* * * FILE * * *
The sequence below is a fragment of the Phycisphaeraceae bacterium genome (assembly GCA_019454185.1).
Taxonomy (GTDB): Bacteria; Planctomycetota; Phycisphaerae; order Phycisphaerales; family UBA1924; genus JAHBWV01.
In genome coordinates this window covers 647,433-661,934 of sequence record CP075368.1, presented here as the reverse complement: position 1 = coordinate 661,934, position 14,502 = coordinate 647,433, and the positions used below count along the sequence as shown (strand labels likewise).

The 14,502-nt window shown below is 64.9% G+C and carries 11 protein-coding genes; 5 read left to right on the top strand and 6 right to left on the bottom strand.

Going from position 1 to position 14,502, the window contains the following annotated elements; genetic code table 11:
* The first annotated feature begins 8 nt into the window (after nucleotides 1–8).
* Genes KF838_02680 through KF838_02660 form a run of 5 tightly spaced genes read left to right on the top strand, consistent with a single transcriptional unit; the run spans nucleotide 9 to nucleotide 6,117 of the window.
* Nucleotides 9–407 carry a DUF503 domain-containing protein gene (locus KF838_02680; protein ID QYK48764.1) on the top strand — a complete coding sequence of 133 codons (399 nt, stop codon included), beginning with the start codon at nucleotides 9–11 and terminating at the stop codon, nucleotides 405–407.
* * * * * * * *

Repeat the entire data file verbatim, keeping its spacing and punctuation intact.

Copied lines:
The sequence below is a fragment of the Phycisphaeraceae bacterium genome (assembly GCA_019454185.1).
Taxonomy (GTDB): Bacteria; Planctomycetota; Phycisphaerae; order Phycisphaerales; family UBA1924; genus JAHBWV01.
In genome coordinates this window covers 647,433-661,934 of sequence record CP075368.1, presented here as the reverse complement: position 1 = coordinate 661,934, position 14,502 = coordinate 647,433, and the positions used below count along the sequence as shown (strand labels likewise).

The 14,502-nt window shown below is 64.9% G+C and carries 11 protein-coding genes; 5 read left to right on the top strand and 6 right to left on the bottom strand.

Going from position 1 to position 14,502, the window contains the following annotated elements; genetic code table 11:
* The first annotated feature begins 8 nt into the window (after nucleotides 1–8).
* Genes KF838_02680 through KF838_02660 form a run of 5 tightly spaced genes read left to right on the top strand, consistent with a single transcriptional unit; the run spans nucleotide 9 to nucleotide 6,117 of the window.
* Nucleotides 9–407 carry a DUF503 domain-containing protein gene (locus KF838_02680; protein ID QYK48764.1) on the top strand — a complete coding sequence of 133 codons (399 nt, stop codon included), beginning with the start codon at nucleotides 9–11 and terminating at the stop codon, nucleotides 405–407.